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Teenage Brothers Fight Over Friends

Q: How do we stop our two teenage sons from fighting over a girl? "Jake" (outgoing 16-year-old) has struck up a "friendship" with a girl who "John" (shy 17-year-old) has liked for months. This is a longtime pattern, although not over girls. "John" accuses his brother of stealing all his friends and says he hates him. "Jake" doesn't care and says he's free to befriend anyone he chooses. What can we do?

Jim: I think this is an opportunity for both of your sons to mature. "John" needs to stop blaming and take responsibility for his own friendships. And "Jake" needs to start treating his brother with greater kindness and respect.

I suggest you have a sit-down meeting with both sons at a time when tempers aren't flaring. Reaffirm your love for each of your boys. Then let them know that their self-centered attitudes must change -- and that you're going to help them with a system of firm consequences for negative behaviors.

Spell this out in a behavior contract: i.e., specified selfish attitudes will lose certain privileges for a set time period (driving, cellphone privileges, internet use, socializing, etc.). Then enforce the contract firmly. Make sure you're fair. Don't get sidetracked in debates over "who started it." If both boys are clearly in the wrong, they both experience the consequences.

As far as the dispute over the girl goes -- ultimately, she'll decide herself if she likes either of the boys. Your role is to set clear guidelines on dating and relationships and to make sure both of your sons treat the girl with respect. You can also teach them discernment skills; for example, help them establish criteria to determine whether this young woman shows enough good character to be worth pursuing in the first place.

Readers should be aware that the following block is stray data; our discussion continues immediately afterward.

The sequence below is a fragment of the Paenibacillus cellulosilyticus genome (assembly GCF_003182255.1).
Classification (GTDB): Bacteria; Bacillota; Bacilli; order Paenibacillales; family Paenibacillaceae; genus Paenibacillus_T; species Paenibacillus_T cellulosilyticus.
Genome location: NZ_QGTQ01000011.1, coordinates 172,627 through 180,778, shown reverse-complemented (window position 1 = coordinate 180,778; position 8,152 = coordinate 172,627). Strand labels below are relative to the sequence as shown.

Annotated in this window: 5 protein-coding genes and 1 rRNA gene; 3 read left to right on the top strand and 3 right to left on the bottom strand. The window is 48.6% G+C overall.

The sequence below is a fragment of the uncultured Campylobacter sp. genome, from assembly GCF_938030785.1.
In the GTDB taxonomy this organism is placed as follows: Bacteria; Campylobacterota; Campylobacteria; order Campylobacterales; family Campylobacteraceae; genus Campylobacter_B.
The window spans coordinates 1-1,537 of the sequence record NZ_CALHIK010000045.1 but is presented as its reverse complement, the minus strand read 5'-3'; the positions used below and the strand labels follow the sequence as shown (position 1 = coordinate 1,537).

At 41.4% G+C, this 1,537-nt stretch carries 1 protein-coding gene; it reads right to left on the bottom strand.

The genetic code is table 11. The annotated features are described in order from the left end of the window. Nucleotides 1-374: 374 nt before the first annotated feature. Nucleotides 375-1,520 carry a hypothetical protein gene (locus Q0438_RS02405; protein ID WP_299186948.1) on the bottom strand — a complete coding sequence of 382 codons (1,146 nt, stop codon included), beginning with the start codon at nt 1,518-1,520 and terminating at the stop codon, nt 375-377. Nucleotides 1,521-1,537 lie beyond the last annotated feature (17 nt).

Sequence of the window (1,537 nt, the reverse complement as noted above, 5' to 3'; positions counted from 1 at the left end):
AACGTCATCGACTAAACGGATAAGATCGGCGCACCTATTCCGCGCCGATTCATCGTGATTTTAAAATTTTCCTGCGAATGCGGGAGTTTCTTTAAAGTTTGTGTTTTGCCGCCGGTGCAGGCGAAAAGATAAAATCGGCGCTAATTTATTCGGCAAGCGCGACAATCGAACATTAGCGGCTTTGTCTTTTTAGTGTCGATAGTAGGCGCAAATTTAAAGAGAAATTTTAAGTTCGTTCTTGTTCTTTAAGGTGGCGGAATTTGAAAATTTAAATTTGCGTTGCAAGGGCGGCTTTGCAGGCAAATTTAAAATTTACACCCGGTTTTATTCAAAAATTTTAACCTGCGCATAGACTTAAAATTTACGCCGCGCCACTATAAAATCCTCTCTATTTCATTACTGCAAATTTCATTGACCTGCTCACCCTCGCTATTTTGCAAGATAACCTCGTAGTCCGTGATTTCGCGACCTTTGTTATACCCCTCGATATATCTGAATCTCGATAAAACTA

We have plenty of tips and resources to assist parents of teens at

Q: My wife just gave birth to our first child. I love our child very much, but whenever my wife asks me to help with the baby, I get frustrated, especially when I'm in the middle of something else. I know I'm being selfish. How do I overcome it?

Greg Smalley, Vice President, Family Ministries: Take heart -- it's common for new dads to experience some difficulty adjusting to a new baby. Some men feel a bit "left out" when they discover that all of their spouse's time and energy is being directed toward the child. What's more, some guys may find it hard to relate to an infant.

The good news is that you realize what you're up against. You understand that you have to find a way to put the needs of the baby above your own. Your infant is totally dependent upon you and your wife right now. As you're learning, the job of a parent involves a great deal of patience and self-sacrifice.

It's important that you express your feelings of frustration to your wife. If you've been feeling lonely or ignored since the baby arrived, say so. Naturally, most of her attention has to go toward the child for now -- that's a fact of life you have to adjust to. But it's also crucial for new parents to make sure that their "couple" relationship doesn't suffer unnecessarily. Having a regular date night, even with a newborn at home, isn't that hard -- just ask a friend or relative to watch the baby for a few hours each week. It will go a long way toward keeping your marriage healthy.

That said -- if you find yourself actually feeling true anger toward the baby, there may be some deeper issues that you need to address with a professional counselor. Contact us directly for help.

Jim Daly is a husband and father, an author, and president of Focus on the Family and host of the Focus on the Family radio program. Catch up with him at or at




(EDITORS: For editorial questions, please contact Hollie Westring at

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